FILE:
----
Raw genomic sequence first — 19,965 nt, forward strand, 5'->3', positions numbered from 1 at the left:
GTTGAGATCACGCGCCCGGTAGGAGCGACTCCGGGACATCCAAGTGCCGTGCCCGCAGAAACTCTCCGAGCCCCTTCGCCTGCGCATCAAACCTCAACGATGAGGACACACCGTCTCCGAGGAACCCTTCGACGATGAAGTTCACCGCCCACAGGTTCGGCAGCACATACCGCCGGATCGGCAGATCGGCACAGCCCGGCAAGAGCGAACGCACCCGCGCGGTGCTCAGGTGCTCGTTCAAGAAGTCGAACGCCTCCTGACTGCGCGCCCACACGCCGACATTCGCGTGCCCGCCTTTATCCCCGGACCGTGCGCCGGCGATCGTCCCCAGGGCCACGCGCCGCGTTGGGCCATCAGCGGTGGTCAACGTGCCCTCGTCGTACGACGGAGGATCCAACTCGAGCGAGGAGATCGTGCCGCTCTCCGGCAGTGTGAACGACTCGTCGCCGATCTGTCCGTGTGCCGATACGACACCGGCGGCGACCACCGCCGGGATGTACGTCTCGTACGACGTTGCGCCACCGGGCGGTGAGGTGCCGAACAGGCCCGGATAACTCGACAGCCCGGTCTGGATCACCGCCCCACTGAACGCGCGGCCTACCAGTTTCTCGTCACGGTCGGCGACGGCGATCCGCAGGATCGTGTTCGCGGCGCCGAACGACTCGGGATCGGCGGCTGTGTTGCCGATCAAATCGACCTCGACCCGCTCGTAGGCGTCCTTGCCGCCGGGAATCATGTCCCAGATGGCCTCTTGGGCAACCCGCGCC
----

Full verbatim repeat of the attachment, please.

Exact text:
Raw genomic sequence first — 19,965 nt, forward strand, 5'->3', positions numbered from 1 at the left:
GTTGAGATCACGCGCCCGGTAGGAGCGACTCCGGGACATCCAAGTGCCGTGCCCGCAGAAACTCTCCGAGCCCCTTCGCCTGCGCATCAAACCTCAACGATGAGGACACACCGTCTCCGAGGAACCCTTCGACGATGAAGTTCACCGCCCACAGGTTCGGCAGCACATACCGCCGGATCGGCAGATCGGCACAGCCCGGCAAGAGCGAACGCACCCGCGCGGTGCTCAGGTGCTCGTTCAAGAAGTCGAACGCCTCCTGACTGCGCGCCCACACGCCGACATTCGCGTGCCCGCCTTTATCCCCGGACCGTGCGCCGGCGATCGTCCCCAGGGCCACGCGCCGCGTTGGGCCATCAGCGGTGGTCAACGTGCCCTCGTCGTACGACGGAGGATCCAACTCGAGCGAGGAGATCGTGCCGCTCTCCGGCAGTGTGAACGACTCGTCGCCGATCTGTCCGTGTGCCGATACGACACCGGCGGCGACCACCGCCGGGATGTACGTCTCGTACGACGTTGCGCCACCGGGCGGTGAGGTGCCGAACAGGCCCGGATAACTCGACAGCCCGGTCTGGATCACCGCCCCACTGAACGCGCGGCCTACCAGTTTCTCGTCACGGTCGGCGACGGCGATCCGCAGGATCGTGTTCGCGGCGCCGAACGACTCGGGATCGGCGGCTGTGTTGCCGATCAAATCGACCTCGACCCGCTCGTAGGCGTCCTTGCCGCCGGGAATCATGTCCCAGATGGCCTCTTGGGCAACCCGCGCC